Some thoughts inspired by Hurricane Matthew:
Coastal recovery and research already well under way.
Almost as soon as the winds and waves subsided, coastal managers were heading to the coast to assess the damages and weigh a response. In almost every post-storm community, coastal managers are looking at the damage (or lack thereof), calculating the time the coast may need to naturally recover (if it can), and considering the options available to fix storm-damaged coastlines to speed recovery and ensure they will be ready to protect upland property, infrastructure and habitat when the next threat arises.
Coastal researchers are also headed to the beach to assess damages and gather data, since storm can be an invaluable informational asset to coastal scientists. By analyzing the storm’s impact on coastlines that have been well studied in the past, scientists can look at what did (and did not) work in coastal preservation measures, chart changes in both the coast and the storm that attacked it, and spark new research and discoveries that can shape coastal preservation efforts in the years to come.
Both groups are there to see how the coastline performed in the face of extreme natural forces, to learn how to better prepare for the next onslaught, how to spur natural recovery and prevent future damages, and to ensure the coast is healthy and ready to tackle the myriad tasks we ask of it.
Your battered post-storm beach is showing it did its job.
Your post-storm beach likely looks very different from the shoreline you saw before the winds and waves attacked. The dry beach is probably much smaller, the dune system has been chewed up, and upland structures and infrastructure is probably a lot closer to the wave zone now. All signs that your beach did its job in the storm.
The dry beach is smaller because a lot of that sand has been scoured into the offshore beach, the one beneath the water that supports the dry beach and interrupts waves before they can carry away even more sand. That offshore beach will eventually migrate back onshore if enough sand stayed in the littoral system to make a return; the sand that was washed further away will eventually have to be mechanically returned to the dry beach during a restoration project.
The dunes, which probably have less vegetation and more escarping than before, also did what they were designed to do – hold back storm waves and surge from upland property. The escarpment will eventually smooth out, the vegetation will recover and, if nature can’t do it alone, the dune system will be enhanced as part of a beach restoration so they can be ready for whatever the next storm (or rising tides and increased intensity in storms) will throw at them.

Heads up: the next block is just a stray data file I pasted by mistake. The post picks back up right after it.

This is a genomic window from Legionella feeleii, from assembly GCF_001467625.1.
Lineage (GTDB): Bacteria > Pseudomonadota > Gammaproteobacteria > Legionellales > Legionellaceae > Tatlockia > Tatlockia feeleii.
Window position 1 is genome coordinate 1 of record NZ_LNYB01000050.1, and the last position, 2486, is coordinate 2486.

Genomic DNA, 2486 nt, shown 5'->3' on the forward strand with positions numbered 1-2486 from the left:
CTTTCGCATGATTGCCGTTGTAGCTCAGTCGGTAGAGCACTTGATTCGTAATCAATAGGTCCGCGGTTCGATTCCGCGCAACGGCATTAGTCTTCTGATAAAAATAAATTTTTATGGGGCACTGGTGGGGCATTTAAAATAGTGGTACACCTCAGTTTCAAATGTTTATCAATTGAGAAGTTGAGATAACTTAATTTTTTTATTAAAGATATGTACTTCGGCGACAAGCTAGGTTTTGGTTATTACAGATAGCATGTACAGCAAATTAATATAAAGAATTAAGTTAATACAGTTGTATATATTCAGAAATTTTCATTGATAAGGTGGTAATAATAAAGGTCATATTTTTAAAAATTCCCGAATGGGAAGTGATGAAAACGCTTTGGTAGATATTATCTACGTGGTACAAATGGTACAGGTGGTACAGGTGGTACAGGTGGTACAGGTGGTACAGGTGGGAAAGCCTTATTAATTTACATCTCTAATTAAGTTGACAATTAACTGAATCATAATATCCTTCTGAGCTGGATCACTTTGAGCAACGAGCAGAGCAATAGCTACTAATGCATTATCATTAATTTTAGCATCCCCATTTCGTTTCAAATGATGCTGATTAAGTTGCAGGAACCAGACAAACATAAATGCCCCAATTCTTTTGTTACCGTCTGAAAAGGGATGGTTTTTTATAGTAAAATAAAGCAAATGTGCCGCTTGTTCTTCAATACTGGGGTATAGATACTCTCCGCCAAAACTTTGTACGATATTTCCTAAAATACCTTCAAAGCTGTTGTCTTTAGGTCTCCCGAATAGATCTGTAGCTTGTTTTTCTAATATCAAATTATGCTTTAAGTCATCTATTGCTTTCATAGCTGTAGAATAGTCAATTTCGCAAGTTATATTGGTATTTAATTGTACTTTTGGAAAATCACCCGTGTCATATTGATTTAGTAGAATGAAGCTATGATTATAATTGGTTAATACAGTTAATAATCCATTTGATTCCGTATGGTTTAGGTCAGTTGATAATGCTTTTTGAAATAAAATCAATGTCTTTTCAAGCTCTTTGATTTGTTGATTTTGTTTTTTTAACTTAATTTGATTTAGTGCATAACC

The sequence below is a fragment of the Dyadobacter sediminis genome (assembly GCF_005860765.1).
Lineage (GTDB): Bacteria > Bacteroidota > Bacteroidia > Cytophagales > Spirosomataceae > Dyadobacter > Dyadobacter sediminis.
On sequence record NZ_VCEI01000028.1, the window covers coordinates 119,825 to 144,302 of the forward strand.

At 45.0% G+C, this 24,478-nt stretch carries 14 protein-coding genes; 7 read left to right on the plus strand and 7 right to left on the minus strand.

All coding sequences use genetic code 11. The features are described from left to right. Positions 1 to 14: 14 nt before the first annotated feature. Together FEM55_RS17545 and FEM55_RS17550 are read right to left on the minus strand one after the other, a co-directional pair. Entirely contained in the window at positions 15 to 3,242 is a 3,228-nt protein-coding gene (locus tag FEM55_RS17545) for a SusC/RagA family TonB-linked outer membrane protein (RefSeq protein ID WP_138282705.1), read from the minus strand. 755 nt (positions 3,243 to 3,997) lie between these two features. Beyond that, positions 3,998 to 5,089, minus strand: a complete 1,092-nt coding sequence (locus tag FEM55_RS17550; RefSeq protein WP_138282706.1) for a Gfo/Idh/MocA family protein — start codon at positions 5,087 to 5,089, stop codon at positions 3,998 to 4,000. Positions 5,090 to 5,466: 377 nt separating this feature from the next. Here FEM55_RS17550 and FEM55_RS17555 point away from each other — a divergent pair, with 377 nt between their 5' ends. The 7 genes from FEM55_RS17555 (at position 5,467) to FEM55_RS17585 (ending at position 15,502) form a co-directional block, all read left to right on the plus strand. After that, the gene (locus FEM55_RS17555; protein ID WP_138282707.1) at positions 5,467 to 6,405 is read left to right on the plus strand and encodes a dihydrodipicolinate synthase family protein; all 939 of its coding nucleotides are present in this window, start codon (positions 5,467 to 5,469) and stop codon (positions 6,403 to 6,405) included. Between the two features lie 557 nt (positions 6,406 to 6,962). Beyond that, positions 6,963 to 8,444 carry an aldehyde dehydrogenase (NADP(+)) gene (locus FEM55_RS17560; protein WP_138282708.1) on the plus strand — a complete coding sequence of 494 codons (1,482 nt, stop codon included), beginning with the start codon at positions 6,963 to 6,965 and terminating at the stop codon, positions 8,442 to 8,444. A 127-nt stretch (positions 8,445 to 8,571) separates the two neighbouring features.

And those upland properties and habitat? If they were built a distance away from the wave zone and up above the flood zone, they probably did OK. If they were damaged by Matthew, they can be repaired or rebuilt to meet newer standards that reflect our evolving understanding of potential storm risk and response. And if the wide beach and high dunes are allowed to recover and return, they will also offer a higher level of protection for the next disaster.
Coastal protection and risk assessments must move beyond the sandy beach.
A lot of storm preparedness and post-storm recovery focused on the sandy shoreline – and rightly so, as it is the first and main line of defense against winds and waves. But we need to learn from the numerous lessons in recent storms, and realize that protecting our coast and the people who live there does not stop when the sand does.
Specifically, we need to foster protection and assess risk in two crucial areas:
We’ve seen storms where the sandy coast does well, but the bayside coast is flooded for days. We’ve even seen storm that carry almost no coastal risk but generate such extraordinary (but becoming more ordinary) rainfall amounts that residents far from the coast are pushed from their homes and businesses and put at severe risk from widespread flooding.
These instances should spur a new look at protection efforts and risk assessments, including a better understanding of flood risks and weaknesses, the need to encourage property owners to take preventive actions and carry reasonable insurance, and the importance of proper flood management, as well as the need to carry the “build higher and stronger” mantra inland from the sandy coast to enhance survivability.
If it looks like the nature of coastal storms and protection is changing – from being a coastal threat to being a watershed-scale threat – then our way of preparing to face it and fight it must change to reflect that as well.
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